Chinese hackers hijacked Forbes.com and used the site as part of an attack on the US defense and financial industry, according to cybersecurity researchers at iSIGHT Partners and Invincea.
The news site's “Thought of the Day” widget, which appears when readers visit the site, was compromised — seamlessly redirecting visitors from certain organizations to another site where their computers could be infected with malware without their knowledge.
Experts have linked similar malware controlled by the same server used in the Forbes attack to breaches of Web sites frequented by domestic Chinese dissident groups. Forbes acknowledged the incident. "On December 1, 2014, Forbes discovered that on November 28, 2014, a file had been modified on a system related to the Forbes web site," the outlet said in a statement. "The file was immediately reverted and an investigation by Forbes into the incident began. Forbes took immediate actions to remediate the incident." The news outlet's investigation found "no indication of additional or ongoing compromise nor any evidence of data exfiltration".
The hack comes amid growing concerns that even the most trusted sites can be used by hackers aimed at infiltrating sensitive industries. The White House is creating a new agency focused on coordinating the government's response to the deepening threat from cyberattacks. Using Forbes.com was "fairly brazen" and a shrewd move, Steve Ward, senior director at iSIGHT Partners, told in an interview.
The attack worked by leveraging two undisclosed coding flaws — typically called "zero day" vulnerabilities. The first was a problem with Adobe Flash, which the company patched December 9th, and the second was an Internet Explorer flaw, which Microsoft released a fix for on Tuesday. The Internet Explorer flaw was deployed by the attackers when the the Adobe flaw alone was not enough to compromise targeted visitors' systems.
The hack redirected some of the site's visitors to a malicious site where their computers were silently attacked by malware. The researchers said they believe the malware was only used to infect a select group of targets, despite the broad audience of Forbes.com, which is ranked among the top 200 most visited sites globally by Alexa. The researchers said they confirmed the attack targeted at least some companies within the defense and financial services industries although it's possible its reach was larger.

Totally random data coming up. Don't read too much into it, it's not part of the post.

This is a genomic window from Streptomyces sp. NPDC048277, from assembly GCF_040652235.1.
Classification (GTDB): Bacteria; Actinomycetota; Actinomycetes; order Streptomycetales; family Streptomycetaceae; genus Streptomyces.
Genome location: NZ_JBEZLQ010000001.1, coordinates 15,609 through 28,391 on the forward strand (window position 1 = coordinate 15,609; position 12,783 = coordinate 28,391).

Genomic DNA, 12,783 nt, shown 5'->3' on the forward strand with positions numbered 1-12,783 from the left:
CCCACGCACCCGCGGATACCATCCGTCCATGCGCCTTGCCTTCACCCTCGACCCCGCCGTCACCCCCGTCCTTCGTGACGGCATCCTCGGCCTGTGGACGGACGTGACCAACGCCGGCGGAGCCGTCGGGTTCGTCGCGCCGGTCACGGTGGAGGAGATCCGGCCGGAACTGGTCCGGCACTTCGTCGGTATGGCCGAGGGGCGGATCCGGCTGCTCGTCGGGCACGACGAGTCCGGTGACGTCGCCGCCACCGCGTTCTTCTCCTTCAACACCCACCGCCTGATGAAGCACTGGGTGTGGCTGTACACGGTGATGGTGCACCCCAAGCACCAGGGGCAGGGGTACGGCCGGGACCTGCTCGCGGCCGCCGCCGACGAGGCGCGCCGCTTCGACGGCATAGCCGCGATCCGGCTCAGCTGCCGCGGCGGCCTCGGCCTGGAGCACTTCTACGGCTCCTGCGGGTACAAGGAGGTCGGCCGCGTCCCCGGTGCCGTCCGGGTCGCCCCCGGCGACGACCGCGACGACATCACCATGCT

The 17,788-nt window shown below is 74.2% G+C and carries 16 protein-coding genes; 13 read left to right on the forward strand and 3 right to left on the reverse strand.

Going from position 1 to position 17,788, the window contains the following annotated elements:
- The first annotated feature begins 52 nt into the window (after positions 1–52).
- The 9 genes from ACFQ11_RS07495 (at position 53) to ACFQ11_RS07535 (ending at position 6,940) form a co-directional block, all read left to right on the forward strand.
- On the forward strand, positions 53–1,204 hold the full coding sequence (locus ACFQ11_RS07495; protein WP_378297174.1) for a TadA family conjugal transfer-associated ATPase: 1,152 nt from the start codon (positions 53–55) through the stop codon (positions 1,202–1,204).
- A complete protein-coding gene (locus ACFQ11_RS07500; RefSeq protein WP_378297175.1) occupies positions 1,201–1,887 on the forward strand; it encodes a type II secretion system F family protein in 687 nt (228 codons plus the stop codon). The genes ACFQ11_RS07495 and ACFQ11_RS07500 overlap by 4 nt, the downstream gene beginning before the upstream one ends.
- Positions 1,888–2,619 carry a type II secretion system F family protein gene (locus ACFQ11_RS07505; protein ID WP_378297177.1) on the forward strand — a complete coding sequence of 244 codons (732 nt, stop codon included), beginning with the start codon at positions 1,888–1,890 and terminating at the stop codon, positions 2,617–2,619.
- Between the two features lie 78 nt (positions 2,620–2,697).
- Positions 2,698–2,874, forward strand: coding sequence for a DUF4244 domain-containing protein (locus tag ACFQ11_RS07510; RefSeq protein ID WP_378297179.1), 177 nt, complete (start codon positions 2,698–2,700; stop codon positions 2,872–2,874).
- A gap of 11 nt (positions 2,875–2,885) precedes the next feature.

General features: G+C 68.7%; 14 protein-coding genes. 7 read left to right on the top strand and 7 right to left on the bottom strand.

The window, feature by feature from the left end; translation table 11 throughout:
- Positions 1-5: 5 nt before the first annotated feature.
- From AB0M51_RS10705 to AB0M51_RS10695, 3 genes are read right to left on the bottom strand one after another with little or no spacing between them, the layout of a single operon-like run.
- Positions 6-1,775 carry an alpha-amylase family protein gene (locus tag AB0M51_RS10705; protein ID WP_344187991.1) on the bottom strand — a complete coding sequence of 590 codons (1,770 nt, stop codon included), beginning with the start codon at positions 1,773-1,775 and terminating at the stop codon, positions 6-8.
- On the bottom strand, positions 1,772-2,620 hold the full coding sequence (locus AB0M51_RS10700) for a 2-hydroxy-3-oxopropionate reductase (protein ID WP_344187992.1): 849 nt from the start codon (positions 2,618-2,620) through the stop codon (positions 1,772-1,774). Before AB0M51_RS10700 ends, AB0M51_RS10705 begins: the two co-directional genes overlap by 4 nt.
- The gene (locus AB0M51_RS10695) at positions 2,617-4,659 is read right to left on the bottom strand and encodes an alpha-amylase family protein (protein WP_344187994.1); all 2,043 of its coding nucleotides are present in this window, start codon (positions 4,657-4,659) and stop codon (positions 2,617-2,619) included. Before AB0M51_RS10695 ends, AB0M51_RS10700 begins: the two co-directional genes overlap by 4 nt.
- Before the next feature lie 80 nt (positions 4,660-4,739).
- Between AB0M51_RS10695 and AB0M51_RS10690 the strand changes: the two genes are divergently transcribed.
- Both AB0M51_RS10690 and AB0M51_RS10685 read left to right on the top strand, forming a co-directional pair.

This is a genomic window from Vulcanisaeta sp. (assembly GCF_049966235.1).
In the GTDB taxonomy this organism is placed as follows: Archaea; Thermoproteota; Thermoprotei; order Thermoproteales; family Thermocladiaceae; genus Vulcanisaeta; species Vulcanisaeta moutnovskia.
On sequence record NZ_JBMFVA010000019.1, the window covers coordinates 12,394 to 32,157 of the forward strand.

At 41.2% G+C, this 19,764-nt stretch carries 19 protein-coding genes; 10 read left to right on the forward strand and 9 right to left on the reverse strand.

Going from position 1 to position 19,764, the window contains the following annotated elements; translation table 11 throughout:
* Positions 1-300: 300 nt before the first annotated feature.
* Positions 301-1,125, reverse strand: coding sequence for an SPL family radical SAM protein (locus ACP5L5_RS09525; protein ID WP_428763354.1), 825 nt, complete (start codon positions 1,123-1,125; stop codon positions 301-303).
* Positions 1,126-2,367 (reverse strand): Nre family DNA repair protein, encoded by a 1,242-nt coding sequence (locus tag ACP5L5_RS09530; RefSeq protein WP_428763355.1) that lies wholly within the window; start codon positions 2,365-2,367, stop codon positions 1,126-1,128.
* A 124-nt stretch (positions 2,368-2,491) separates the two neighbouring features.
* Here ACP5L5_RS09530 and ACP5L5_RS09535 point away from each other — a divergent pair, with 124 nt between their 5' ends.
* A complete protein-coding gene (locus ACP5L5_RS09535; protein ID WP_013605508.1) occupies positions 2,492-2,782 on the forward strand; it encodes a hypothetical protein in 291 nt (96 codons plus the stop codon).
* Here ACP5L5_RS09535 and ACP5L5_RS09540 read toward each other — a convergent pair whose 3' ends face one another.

Invincea, a cybersecurity monitoring company, said that they determined in late November that one of their defense industry clients had been targeted by the attack. They were able to stop the malware from spreading inside the client's network and collected forensic data that helped it determine the origin of the attack, company officials said.
The researchers attributed the hack to a cyberespionage group called Team Codoso, also known as the Sunshop Group, which has a long history of similar "watering hole" style attacks. Researchers at FireEye linked the group to attacks affecting multiple Korean military and strategy think tanks and a Uighur news and discussion site, among others, in 2013.
"When you talk to the Chinese hackers, they tell you the USA is priority number two," said Lewis. "Priority number one is domestic political stability, so that's where they focus the bulk of their efforts." Chinese groups have been blamed for a widespread cyberespionage campaign against the U.S. government and American businesses reaching back several years. The recent breach at health-insurer Anthem is suspected to be linked to Chinese hackers.